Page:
Brady's Contract Still A Concern

With rookies receiving ridiculous deals guaranteeing them $50 million before they even take a snap as a pro, what kind of deal should one of the best expect? Tom Brady's contract expires this season. Will the team get a new one done or could Brady be headed out the door next year?

The 500-pound elephant in the middle of the room -- or football field, for that matter -- at Patriots training camp is quarterback Tom Brady's contract. Specifically, the fact that it expires at the end of the season and the two sides don't have a long-term extension in place. At this stage, it appears safe to assume there's an impasse between Brady and the Patriots, otherwise a deal would be done already.

Brady met with the media last week for the first time since camp began, which was a good sign in it of itself because it means he didn't allow his contract status to coerce him into an all-advised holdout.

While Brady said all the right things during his press briefing, he declined to talk about his "mood" in regards to this situation, saying his feelings are private and don't mean all that much to begin with.

Some have taken this as a sign that Brady is miffed with the organization for not agreeing to whatever demands he might have -- assuming, of course, he's delivered a list of demands to begin with.

What the Patriots decide to do is anyone's guess. In the past, they've been difficult to deal with once they set a value on a particular player. For example, they never budged with Deion Branch and Asante Samuel and those players subsequently went elsewhere.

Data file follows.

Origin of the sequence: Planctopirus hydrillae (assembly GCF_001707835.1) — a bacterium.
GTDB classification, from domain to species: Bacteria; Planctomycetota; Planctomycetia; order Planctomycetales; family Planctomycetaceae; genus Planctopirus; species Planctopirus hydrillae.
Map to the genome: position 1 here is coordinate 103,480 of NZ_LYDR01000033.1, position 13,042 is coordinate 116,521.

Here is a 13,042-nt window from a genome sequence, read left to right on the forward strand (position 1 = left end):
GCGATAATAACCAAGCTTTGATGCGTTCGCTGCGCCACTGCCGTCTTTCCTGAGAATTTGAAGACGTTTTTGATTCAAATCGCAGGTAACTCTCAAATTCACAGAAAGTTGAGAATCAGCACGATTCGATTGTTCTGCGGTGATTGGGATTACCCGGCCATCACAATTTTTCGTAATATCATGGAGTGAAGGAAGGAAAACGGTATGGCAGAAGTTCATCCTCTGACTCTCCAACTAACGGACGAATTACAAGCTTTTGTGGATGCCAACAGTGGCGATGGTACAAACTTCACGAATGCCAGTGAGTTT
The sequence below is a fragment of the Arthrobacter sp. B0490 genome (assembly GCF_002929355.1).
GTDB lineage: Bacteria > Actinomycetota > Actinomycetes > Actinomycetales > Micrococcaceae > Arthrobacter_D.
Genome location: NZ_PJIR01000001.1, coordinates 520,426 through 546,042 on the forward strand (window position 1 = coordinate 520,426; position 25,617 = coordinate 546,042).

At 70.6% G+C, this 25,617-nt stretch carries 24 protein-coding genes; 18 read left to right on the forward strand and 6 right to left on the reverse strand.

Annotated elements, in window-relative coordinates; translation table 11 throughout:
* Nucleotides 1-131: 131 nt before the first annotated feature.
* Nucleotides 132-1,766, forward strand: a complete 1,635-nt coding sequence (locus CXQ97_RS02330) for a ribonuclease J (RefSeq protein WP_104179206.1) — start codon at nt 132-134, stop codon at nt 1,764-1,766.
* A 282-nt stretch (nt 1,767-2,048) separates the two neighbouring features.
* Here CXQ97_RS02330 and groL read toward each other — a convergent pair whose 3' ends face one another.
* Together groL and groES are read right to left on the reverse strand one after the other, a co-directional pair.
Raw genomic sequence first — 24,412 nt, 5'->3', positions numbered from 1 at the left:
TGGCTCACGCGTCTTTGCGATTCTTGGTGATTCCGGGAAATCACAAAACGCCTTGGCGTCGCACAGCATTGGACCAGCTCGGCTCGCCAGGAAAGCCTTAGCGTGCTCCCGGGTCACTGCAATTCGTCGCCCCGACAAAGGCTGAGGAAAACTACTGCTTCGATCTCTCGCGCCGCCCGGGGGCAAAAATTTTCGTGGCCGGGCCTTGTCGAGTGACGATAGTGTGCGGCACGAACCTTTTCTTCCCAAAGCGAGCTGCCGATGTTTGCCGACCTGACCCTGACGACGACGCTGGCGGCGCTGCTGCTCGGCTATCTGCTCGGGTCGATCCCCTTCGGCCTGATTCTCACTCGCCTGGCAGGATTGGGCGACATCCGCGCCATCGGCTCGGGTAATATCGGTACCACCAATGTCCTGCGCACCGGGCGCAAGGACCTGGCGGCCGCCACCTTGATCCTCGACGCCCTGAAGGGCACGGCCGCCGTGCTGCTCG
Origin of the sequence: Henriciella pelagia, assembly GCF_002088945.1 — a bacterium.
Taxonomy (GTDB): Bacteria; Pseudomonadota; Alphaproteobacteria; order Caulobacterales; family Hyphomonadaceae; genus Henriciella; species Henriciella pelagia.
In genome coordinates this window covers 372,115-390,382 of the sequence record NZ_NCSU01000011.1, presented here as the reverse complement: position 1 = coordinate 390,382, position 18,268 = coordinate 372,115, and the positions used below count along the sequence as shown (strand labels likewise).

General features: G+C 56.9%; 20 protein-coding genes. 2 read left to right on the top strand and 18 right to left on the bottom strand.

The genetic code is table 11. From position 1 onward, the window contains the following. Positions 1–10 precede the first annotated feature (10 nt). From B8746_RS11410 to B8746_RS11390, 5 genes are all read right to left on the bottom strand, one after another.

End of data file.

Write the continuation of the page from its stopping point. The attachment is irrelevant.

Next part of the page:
They've also tried to shy away from giving out multi-year extensions before a player's contract expires, though in some cases they've been willing to bump a player's pay to keep him happy in that final contract year. For example, they gave Richard Seymour a pay raise in 2005, then signed him to a three-year extension at the end of the season.

Ever The Professional
--Although his own contract status is in limbo, Tom Brady is more than happy for rookie quarterback Sam Bradford, who is receiving a $50 million signing bonus from the Saint Louis Rams. On Sirius Satellite Radio, Brady said: "That's the way the system's been and who knows what will happen in the future? As players, we want the money going to the players. If it's rookies, it's rookies. If it's veterans, it's veterans."

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